What are GMOs?

What are GMOs (Genetically Modified Organisms)? Does genetic engineering cause risks for human health and the environment?

What are GMOs? Genes contain information on the characteristics of every living organism (vegetable or animal). Genetic engineering can modify this information by transferring genes from an organism (e.g. bacteria) to another one (e.g. vegetables, livestock). By doing so, it can, for example, slow down the apparent deterioration of tomatoes, or make chickens produce eggs “enhanced” with particular substances.

This manipulation creates GMOs, Genetically Modified Organisms.

Genetic engineering is applied to agriculture in order to perfect product characteristics, such as making them more resistant (to pesticides, the cold, etc.), or more competitive from a commercial point of view (e.g. larger dimensions, flawless look).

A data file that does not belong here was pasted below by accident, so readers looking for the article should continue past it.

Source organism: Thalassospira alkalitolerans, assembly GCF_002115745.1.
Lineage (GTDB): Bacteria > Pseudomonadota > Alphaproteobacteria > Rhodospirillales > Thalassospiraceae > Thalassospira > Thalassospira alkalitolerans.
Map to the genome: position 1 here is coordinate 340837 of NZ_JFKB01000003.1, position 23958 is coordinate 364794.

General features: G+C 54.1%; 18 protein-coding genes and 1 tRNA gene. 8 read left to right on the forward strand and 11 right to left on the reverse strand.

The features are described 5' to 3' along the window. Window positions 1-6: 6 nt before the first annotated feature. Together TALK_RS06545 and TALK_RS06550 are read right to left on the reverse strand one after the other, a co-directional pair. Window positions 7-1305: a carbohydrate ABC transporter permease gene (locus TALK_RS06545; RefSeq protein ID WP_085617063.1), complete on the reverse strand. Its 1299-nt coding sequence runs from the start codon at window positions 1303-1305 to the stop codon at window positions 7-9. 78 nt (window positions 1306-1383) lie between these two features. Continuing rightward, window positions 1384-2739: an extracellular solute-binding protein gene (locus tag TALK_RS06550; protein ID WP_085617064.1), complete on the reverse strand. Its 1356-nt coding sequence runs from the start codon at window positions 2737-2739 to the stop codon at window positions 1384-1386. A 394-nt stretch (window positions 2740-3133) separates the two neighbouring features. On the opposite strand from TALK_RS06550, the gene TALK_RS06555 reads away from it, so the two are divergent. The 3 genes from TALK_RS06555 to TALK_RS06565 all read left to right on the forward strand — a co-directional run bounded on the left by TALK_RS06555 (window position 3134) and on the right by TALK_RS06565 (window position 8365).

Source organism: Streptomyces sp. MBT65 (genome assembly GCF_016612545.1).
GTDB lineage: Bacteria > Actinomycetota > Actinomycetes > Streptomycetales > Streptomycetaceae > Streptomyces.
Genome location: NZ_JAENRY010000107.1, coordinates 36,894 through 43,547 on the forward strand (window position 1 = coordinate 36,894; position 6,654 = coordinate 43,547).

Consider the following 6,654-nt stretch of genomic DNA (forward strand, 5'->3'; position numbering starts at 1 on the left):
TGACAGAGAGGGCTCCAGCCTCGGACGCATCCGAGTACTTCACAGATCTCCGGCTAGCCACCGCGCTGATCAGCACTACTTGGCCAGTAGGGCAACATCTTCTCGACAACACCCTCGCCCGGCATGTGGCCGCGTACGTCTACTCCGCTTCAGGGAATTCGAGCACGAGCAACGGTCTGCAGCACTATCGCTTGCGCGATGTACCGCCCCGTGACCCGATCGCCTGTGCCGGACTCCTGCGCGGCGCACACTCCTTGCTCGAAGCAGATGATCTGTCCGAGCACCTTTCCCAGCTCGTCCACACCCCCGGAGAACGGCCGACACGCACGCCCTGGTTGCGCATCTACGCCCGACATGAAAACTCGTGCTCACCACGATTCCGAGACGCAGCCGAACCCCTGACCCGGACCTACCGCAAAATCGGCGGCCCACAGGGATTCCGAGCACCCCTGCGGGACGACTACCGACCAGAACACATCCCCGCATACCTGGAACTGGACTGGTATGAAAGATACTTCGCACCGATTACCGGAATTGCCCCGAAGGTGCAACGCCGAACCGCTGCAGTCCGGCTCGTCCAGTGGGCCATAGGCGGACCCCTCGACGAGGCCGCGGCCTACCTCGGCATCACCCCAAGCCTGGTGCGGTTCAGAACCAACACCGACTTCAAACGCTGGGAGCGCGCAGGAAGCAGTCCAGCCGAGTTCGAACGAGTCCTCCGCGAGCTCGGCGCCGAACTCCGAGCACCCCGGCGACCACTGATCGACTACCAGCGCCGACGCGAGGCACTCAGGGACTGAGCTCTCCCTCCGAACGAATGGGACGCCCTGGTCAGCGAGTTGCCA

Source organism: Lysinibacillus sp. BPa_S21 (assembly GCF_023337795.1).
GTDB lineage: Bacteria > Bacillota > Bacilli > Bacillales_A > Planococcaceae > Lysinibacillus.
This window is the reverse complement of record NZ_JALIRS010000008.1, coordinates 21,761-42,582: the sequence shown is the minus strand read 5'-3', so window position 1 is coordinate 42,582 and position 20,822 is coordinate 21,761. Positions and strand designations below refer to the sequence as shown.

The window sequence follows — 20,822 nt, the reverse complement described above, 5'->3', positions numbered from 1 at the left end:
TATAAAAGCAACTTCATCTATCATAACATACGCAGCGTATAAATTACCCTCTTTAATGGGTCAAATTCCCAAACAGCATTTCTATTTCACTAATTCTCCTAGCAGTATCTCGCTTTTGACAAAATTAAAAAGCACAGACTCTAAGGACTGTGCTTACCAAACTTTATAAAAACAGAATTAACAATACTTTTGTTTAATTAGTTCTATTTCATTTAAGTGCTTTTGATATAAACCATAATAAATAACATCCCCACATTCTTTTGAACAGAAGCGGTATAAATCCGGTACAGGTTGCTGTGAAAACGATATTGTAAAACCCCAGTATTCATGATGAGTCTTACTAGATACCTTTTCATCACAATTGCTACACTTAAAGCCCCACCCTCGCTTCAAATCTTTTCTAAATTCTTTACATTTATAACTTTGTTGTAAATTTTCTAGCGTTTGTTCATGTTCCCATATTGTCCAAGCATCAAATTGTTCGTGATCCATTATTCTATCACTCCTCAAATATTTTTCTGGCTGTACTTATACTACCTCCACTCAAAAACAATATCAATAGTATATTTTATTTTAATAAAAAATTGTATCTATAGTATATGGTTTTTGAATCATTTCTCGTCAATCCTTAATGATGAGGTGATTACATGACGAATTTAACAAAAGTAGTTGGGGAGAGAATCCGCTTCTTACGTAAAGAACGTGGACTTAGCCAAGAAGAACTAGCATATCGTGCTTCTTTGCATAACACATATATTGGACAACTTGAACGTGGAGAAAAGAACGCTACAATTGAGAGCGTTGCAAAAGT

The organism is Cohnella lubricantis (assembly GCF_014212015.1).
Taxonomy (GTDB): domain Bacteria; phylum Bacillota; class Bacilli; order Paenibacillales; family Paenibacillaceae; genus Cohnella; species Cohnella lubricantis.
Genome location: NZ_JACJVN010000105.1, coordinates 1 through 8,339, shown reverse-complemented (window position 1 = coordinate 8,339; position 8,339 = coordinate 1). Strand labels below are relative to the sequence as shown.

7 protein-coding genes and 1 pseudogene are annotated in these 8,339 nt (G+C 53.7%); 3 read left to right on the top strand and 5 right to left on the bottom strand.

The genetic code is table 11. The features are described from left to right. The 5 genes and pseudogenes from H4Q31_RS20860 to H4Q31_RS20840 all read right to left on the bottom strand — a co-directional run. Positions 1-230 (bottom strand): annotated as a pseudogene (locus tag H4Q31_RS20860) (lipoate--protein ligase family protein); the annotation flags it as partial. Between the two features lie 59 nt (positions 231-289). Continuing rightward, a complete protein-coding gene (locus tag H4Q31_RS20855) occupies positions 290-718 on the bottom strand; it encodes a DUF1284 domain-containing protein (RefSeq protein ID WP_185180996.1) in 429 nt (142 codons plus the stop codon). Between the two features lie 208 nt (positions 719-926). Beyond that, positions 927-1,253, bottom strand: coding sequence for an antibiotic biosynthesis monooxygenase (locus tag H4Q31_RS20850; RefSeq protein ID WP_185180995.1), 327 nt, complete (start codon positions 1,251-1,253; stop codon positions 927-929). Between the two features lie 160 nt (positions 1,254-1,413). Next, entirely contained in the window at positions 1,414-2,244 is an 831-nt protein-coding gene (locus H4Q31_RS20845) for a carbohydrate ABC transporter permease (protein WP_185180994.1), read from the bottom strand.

Genetic modifications are carried out by companies that patent these “new” organisms, in order to commercialize them and gain an exclusive economic benefit.

Genetic modifications in agricultural products are not free of risks. Genetically Modified Organisms have been shown to be dangerous to human health, as well as for the environment. Moreover, if not properly regulated, agricultural genetic engineering could have effects on the economies of the developing countries, and could significantly damage several small producers.

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